In regard to that “deposition of the imperial magistrates," which is noticed by Mr. Turner, it must be recollected that these officers were appointed by Constantine; and that the removal of them was, therefore, far from indicating a determination not to acknowledge allegiance to the lawful Emperor. It does not appear that we have any direct evidence of the defection of the Britons; and, considering their peaceful habits; their dangerous situation, in regard to surrounding warlike and hostile nations; and their various motives for desiring a continued connexion with a people supposed to be capable of affording protection, and to whom they were attached from ties of intermarriage, and from a lony nurtured similarity of customs; the reader will, probably, con, clude that they were abandoned to their aftliction, rather than • that they seceded in triumph. I must not, however, quit a subject on which I differ in opinion

with

with so respectable an authority as the historian of the AngloSaxons, without observing that Mr. Turner, in a subsequent chapter, allows it to be possible that the statement of Gildas is correct, if applied, not to South Britain at large, but merely to particular districts. The following are the words in which he adinits this possibility :-" We can conceive, that when the strength of the country was not directed to its protection, but was wasted in civil conflicts, the hostilities of the Picts and Scots may have met with much success; not opposed by the force of the whole island, but by the local power of the particular civitas, or district invaded, they may have defeated the opposi. tion, and desolated the land of the northern borders : with equal success, from the same cause, the western regions of Britain may kave been plundered by the Scots, and the southern by the Saxons. Some of the maritime states, abandoned by their more powerful countrymen, may have sought the aid of Ætius, as they afterwards accepted that of the Saxons; but we think the account of Gildas applicable only to particular districts, and not to the whole island."*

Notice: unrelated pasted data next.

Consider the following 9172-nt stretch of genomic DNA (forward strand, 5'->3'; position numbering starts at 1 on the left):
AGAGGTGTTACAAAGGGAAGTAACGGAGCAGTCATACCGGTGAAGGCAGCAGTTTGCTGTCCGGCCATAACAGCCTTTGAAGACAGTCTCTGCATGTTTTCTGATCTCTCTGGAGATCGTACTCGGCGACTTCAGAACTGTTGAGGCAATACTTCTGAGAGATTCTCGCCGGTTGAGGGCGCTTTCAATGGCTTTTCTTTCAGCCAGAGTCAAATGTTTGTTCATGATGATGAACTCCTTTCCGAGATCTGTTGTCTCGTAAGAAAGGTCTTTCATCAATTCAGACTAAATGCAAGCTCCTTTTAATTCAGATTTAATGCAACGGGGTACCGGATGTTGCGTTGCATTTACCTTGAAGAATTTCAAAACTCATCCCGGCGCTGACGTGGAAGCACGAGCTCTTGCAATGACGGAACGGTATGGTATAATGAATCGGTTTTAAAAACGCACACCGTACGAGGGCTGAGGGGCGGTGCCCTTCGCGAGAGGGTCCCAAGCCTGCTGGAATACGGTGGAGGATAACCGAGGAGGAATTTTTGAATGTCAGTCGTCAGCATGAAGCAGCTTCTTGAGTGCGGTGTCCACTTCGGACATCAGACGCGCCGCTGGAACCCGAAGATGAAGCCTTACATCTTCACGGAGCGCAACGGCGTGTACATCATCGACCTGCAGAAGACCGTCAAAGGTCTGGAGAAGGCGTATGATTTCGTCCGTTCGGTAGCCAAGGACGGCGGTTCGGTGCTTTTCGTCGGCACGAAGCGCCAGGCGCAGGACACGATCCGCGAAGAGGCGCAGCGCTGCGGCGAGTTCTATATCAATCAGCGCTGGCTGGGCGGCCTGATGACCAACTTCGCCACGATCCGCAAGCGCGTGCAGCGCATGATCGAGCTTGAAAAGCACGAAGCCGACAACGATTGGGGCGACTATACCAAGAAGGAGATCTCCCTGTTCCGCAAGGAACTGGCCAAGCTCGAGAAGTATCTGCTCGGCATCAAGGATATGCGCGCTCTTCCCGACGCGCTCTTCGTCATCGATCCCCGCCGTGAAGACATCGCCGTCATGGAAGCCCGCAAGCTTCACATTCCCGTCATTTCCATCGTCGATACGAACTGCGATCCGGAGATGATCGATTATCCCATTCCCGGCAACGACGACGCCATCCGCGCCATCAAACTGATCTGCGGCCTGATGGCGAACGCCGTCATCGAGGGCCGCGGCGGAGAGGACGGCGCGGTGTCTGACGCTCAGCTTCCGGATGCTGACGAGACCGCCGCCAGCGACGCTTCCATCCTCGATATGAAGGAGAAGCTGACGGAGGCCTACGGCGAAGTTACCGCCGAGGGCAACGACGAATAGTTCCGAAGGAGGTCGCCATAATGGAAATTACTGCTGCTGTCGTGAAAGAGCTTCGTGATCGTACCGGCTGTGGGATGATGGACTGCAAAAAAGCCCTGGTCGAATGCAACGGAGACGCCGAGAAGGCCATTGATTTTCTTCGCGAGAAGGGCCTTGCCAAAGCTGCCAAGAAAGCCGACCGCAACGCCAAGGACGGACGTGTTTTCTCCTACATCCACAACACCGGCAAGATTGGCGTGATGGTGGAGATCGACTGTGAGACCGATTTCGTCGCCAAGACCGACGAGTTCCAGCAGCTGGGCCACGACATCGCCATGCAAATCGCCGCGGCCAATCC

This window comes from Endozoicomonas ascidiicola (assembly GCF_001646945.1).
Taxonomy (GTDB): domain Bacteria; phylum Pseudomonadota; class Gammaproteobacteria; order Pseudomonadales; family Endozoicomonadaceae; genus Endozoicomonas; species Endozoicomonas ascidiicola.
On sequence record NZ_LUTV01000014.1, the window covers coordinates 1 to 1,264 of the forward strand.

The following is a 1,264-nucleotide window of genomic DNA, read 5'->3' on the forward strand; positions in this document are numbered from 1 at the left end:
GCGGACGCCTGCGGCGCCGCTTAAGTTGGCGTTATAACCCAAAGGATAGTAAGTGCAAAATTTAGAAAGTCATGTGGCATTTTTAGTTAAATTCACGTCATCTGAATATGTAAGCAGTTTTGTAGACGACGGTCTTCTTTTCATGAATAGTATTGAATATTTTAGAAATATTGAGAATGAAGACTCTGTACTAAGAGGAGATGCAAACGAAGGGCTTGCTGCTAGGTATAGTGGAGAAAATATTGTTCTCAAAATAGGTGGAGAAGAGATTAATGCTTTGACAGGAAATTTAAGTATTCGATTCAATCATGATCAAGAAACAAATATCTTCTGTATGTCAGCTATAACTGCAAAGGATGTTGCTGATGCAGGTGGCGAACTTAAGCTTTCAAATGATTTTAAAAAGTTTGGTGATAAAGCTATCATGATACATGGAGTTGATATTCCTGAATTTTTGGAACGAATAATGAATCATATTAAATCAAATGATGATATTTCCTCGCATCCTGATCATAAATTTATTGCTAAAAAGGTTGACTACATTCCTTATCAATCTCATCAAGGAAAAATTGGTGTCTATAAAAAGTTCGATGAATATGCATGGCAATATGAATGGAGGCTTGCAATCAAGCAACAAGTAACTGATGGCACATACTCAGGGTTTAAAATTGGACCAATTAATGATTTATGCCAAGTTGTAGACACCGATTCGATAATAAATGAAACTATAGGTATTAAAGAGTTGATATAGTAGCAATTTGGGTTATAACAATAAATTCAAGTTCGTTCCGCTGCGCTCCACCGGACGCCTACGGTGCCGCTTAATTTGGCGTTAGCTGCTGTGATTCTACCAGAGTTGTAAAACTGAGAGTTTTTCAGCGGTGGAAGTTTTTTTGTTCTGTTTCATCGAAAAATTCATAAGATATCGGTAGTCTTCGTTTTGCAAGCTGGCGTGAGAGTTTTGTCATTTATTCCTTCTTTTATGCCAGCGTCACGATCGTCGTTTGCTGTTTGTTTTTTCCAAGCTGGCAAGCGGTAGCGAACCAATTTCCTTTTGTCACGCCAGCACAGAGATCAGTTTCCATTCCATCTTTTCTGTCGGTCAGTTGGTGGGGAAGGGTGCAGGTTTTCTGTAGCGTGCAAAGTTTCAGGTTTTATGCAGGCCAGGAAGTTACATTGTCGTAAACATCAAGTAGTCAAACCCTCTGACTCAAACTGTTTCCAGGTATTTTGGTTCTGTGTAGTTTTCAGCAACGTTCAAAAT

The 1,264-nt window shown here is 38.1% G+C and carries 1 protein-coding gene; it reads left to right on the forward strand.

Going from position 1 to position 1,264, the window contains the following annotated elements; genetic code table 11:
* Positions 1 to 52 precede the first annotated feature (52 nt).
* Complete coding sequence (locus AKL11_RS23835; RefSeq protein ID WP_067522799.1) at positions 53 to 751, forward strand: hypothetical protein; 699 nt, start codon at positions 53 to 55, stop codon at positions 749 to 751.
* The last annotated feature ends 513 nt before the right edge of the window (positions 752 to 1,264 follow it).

It is uniformly supposed, by writers best entitled to credit, that the Romans finally quitted Britain in the year of the Chris. tjan æra 446; which was five hundred and one years after their first descent upon the island, and four hundred and three years after their first settlement in the country.t

From the above compendious view of the military operations of the Romans in Britain, it will appear that their greatest difficulties in effecting a settlement in this island, occurred in the first stages of their ambitious enterprise. And, from this circumstance, it may be justly inferred, that their ultimate success depended more on the efforts of mind than on the exercise of the sword.

It

• Turner's Hist, of the Anglo-Saxons, Vol. I. p. 86. + See some conclusive remarks on this subject in Whitaker's History of Manchester, Ho. edit. Vol. II. ; and Horsley's Britannia Romana, p. 75.